Satire, sometimes called 'the revenge of the powerless', has been around since ancient Rome.
What’s new today is that everyone has a movie camera in their hands and, if they want to expose injustice, they can make a film about it, and reach millions of people via the internet. And because of the lower production values seen in online advertising, these ‘fake’ or parody ads have become increasingly hard to tell apart from the real thing.
These ‘fake’ or parody ads have become increasingly hard to tell apart from the real thing.
Historically, that wasn’t the case. It took a big film crew to make an ad. Parodies did exist, but they were only made by well-funded TV shows – sometimes with great success.
In the US, Saturday Night Live’s commercial parodies have featured fantastic actors such as Amy Poehler, Bill Hader and Kristen Wiig advertising products such as Gangsta Bitch Barbie and Chewable Pampers. YouTube compilations of their parodies get up to ten million views.
In the UK, spoof ads were a feature in the comedy sketch shows of Dawn French and Jennifer Saunders, Rowan Atkinson and the Not The Nine O’Clock News team, and more recently David Mitchell and Robert Webb, whose hilarious parody of an over-the-top Sky Sports football ad has been watched over three million times.
Parody ads without big budgets began in print. A magazine called Adbusters was founded in Vancouver in 1989, as “a global collective of poets, punks and philosophers implementing radical design and media strategies to shake up complacent consumerist culture”, with contributors including typographer Jonathan Barnbrook, and thinkers David Graeber and Slavoj Zizek. At its peak in the late 2000s the magazine had a circulation of 120,000 and still seems as relevant as ever.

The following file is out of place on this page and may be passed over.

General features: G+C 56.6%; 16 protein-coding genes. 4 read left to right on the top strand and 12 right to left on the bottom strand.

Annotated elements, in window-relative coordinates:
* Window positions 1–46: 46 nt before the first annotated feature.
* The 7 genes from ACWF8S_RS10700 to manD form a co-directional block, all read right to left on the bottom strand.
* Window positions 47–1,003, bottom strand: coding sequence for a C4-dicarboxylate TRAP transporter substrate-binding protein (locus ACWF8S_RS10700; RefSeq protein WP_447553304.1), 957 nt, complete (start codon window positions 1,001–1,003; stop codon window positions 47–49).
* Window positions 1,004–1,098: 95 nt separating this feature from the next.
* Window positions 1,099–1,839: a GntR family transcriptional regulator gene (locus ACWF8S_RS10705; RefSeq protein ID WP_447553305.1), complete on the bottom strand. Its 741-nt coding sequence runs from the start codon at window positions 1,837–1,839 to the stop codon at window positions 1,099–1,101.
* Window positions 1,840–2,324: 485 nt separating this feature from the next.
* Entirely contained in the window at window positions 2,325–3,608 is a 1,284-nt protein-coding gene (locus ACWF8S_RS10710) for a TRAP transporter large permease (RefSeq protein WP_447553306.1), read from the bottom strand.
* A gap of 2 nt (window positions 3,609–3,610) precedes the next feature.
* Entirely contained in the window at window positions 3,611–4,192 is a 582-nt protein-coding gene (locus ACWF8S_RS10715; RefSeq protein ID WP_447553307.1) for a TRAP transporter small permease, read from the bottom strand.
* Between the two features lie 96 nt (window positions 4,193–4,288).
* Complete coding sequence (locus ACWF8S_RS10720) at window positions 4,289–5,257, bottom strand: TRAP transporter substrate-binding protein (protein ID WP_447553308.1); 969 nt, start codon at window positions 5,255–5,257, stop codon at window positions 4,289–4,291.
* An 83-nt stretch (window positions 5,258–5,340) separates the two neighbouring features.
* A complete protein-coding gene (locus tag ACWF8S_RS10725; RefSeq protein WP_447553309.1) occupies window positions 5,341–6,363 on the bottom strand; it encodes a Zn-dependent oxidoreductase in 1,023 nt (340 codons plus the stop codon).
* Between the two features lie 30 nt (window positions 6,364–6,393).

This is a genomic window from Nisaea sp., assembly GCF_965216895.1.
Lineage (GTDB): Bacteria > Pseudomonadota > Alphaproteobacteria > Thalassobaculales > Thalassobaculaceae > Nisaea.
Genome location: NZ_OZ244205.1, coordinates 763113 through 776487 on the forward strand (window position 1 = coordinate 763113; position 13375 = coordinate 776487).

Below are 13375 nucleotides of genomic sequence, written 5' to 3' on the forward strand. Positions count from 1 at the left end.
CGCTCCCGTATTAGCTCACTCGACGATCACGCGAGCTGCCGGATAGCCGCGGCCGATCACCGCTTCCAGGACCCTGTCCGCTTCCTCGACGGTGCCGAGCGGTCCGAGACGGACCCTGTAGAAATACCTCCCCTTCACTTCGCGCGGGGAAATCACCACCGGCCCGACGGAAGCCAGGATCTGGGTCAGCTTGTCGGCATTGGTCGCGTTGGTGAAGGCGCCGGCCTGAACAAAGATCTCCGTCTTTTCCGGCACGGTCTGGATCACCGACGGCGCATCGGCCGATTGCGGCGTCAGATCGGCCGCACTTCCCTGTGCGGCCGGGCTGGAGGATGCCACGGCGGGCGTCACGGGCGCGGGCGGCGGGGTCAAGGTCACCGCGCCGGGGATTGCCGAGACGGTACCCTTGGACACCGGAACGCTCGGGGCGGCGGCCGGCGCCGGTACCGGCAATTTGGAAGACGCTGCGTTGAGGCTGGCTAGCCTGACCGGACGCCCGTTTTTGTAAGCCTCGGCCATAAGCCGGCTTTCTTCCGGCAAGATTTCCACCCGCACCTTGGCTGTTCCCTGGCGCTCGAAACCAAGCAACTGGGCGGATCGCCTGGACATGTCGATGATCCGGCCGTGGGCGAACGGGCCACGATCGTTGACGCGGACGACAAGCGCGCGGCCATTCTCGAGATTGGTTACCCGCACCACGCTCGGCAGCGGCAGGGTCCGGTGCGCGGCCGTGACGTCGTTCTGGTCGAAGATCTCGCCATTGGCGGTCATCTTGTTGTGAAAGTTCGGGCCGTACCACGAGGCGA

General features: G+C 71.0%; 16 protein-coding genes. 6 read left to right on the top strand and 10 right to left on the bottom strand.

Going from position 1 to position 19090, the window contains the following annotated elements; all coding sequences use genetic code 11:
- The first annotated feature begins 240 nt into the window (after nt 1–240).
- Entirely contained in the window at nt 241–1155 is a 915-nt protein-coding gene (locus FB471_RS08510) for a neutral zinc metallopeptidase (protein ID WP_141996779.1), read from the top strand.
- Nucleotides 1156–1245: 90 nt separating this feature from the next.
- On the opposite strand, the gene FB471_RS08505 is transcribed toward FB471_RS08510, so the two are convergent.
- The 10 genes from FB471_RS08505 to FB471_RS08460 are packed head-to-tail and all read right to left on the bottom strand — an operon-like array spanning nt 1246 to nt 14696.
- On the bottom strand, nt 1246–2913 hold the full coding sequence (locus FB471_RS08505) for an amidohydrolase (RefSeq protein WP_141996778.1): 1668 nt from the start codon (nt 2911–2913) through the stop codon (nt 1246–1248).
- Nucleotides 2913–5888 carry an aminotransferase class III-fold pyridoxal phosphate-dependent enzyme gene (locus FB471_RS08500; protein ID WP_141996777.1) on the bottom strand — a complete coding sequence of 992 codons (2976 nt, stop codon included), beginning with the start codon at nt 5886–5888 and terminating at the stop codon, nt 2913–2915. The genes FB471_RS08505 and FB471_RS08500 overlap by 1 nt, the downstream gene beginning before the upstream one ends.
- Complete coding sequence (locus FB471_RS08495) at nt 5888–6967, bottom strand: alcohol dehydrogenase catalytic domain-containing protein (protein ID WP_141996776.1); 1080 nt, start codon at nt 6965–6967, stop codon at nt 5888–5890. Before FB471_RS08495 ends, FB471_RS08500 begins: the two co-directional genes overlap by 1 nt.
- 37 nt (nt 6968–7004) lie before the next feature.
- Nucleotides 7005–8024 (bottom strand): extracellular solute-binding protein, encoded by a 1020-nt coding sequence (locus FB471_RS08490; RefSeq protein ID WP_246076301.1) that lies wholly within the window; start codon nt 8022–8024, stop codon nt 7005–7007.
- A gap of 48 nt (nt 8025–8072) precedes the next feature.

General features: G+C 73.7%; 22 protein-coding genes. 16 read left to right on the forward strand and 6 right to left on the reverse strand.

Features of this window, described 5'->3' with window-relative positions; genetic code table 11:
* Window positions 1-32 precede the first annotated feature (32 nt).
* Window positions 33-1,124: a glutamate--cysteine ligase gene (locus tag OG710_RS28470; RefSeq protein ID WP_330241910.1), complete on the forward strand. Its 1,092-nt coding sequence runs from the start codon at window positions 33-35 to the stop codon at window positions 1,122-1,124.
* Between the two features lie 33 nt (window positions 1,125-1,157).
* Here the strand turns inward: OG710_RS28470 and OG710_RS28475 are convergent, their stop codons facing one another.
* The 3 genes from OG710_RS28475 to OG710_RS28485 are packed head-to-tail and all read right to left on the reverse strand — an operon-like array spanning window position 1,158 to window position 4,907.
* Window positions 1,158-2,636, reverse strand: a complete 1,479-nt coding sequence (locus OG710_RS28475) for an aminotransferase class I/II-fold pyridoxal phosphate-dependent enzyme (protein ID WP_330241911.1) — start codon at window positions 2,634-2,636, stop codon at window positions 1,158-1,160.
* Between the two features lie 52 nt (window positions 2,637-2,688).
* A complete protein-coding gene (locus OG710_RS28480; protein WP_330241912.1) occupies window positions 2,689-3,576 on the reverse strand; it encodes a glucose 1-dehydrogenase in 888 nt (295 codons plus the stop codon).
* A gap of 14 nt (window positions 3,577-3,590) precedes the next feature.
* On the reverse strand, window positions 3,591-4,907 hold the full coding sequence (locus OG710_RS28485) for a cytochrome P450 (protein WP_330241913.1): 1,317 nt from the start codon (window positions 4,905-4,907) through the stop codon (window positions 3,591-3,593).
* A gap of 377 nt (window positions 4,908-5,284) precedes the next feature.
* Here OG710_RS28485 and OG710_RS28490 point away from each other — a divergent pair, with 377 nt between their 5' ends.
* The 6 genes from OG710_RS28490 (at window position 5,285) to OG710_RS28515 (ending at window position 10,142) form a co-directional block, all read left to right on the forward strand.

The first time a spoof ad was widely mistaken for a real one was the notorious case of a spec commercial shot for Volkswagen in 2005.
What was different about Adbusters was they weren’t doing it for comedy - they had a conscience. Early work in what came to be known as ‘culture jamming’ included critiques of consumerism, fast food, alcohol advertising, and capitalism itself. The first time a spoof ad was widely mistaken for a real one was the notorious case of a spec commercial shot for Volkswagen in 2005.
In the film, a Middle Eastern man parks outside a busy London café and pushes a button to detonate his bomb. However, the explosion fails to cause any casualties because the blast is contained within the ‘Small but tough’ Polo. Volkswagen and their agency DDB were both horrified and (truthfully) denied any connection to the film. But the public largely believed it was official, and still does, judging from YouTube comments such as “Fantastic ad by Volkswagen”, and “Back when marketing departments were allowed to have a sense of humor”.
Soon, as production costs decreased, parody ad films exploded in popularity. Most were still humorous – the parody form is inherently comedic. Notable examples included this 2013 parody of Dove’s Real Beauty Sketches by creative production company Portal A. In the original,